Now that we know about the reasons behind the 401 error, it’s time to reveal the processes to resolve the issue. Before starting, you must know a simple refresh can sometimes fix the 401 issues on your webpage.
So, here are some step-by-step approaches to fix the Error effortlessly:
Remove Browser Cache & Cookies
Browser cache and cookies play a vital role in optimizing the browsing experience of a user. How? It provides faster loading time and creates a personalized browsing environment for the users. However, if these cached files and cookies become the reason behind the 401 Unauthorized Error.
Browser cache and cookies reside in your device’s (PC or Mobile) internal storage. The data that remains unchanged during repeated website visits are saved through the cache. The browser preloads static assets from a live version of the website. Thus, the loading time of your website becomes faster than usual.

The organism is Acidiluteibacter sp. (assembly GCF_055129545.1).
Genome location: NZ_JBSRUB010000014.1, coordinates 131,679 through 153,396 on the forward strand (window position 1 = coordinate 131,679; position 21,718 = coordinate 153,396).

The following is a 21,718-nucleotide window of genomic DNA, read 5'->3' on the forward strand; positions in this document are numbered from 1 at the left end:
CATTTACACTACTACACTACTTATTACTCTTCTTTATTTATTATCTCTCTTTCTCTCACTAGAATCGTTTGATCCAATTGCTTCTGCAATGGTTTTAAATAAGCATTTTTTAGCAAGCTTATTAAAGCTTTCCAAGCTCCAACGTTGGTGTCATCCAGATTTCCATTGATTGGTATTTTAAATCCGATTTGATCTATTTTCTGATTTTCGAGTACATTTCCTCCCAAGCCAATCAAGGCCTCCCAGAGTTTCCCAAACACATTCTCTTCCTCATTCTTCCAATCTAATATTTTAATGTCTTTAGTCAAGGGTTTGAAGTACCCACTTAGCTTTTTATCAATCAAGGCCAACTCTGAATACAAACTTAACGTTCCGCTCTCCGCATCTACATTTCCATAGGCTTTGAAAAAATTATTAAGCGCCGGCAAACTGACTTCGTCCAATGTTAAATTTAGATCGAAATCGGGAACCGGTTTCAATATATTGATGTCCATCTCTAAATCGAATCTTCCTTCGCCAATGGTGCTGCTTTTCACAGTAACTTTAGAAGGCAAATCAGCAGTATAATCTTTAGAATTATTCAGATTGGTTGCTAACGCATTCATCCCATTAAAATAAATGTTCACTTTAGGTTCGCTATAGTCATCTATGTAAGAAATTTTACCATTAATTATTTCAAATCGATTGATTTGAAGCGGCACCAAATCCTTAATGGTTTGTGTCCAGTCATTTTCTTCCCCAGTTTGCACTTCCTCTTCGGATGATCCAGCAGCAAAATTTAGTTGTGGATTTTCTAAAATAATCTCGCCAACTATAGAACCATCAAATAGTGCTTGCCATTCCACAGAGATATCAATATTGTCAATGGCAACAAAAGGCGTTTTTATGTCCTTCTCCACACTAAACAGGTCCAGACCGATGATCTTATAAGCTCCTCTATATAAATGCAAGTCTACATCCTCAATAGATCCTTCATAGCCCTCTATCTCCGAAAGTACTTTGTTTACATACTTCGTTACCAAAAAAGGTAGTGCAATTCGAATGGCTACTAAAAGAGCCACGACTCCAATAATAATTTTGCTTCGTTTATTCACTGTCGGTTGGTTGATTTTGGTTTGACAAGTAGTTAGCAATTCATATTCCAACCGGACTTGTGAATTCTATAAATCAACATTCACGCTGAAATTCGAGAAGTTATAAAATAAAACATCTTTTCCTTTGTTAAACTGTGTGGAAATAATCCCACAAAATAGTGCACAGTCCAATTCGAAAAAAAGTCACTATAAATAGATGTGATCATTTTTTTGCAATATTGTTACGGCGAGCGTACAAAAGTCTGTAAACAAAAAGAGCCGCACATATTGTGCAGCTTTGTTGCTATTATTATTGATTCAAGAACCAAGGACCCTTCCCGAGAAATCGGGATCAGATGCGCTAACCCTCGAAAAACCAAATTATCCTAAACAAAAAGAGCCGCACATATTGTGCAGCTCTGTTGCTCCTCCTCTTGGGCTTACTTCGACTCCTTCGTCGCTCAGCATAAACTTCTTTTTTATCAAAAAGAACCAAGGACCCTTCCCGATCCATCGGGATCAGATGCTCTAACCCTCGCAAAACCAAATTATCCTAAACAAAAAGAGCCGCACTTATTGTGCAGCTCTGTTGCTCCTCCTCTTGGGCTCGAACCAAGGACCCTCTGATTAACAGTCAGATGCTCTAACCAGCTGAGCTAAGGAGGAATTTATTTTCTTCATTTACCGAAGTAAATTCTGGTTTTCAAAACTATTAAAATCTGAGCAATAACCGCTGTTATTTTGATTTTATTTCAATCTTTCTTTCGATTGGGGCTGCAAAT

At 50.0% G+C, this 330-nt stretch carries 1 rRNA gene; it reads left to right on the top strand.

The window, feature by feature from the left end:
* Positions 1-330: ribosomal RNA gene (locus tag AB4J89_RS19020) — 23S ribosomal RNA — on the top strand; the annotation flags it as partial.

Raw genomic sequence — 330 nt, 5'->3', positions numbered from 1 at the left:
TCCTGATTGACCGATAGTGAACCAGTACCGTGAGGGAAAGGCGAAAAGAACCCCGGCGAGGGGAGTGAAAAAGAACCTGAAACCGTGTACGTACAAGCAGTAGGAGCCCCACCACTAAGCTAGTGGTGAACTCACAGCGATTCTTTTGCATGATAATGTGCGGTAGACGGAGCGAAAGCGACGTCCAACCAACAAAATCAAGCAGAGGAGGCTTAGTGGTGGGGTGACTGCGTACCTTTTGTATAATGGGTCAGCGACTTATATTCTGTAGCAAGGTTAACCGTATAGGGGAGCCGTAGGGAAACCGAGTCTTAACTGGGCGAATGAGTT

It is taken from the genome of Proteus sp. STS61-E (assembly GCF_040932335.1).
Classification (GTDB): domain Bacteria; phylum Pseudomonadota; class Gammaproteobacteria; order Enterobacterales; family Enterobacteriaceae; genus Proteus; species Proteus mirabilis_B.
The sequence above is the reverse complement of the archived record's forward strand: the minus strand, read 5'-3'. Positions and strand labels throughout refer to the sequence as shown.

On the other hand, cookies contain data pieces that remember the information about the user’s device and behavior. It contains authentication details that allow users to stay logged in to specific websites.
However, obsolete or damaged cookies and browser cache might prevent users from successfully authenticating with a web server. In such circumstances, you must remove it manually to get your site up and running.
Here are the step-by-step instructions for clearing your browser cache and cookies (Google Chrome):
In the Chrome browser, click the three-dotted menu located in the top right corner.
Now, go to Settings > Privacy and Security > Clear Browsing Data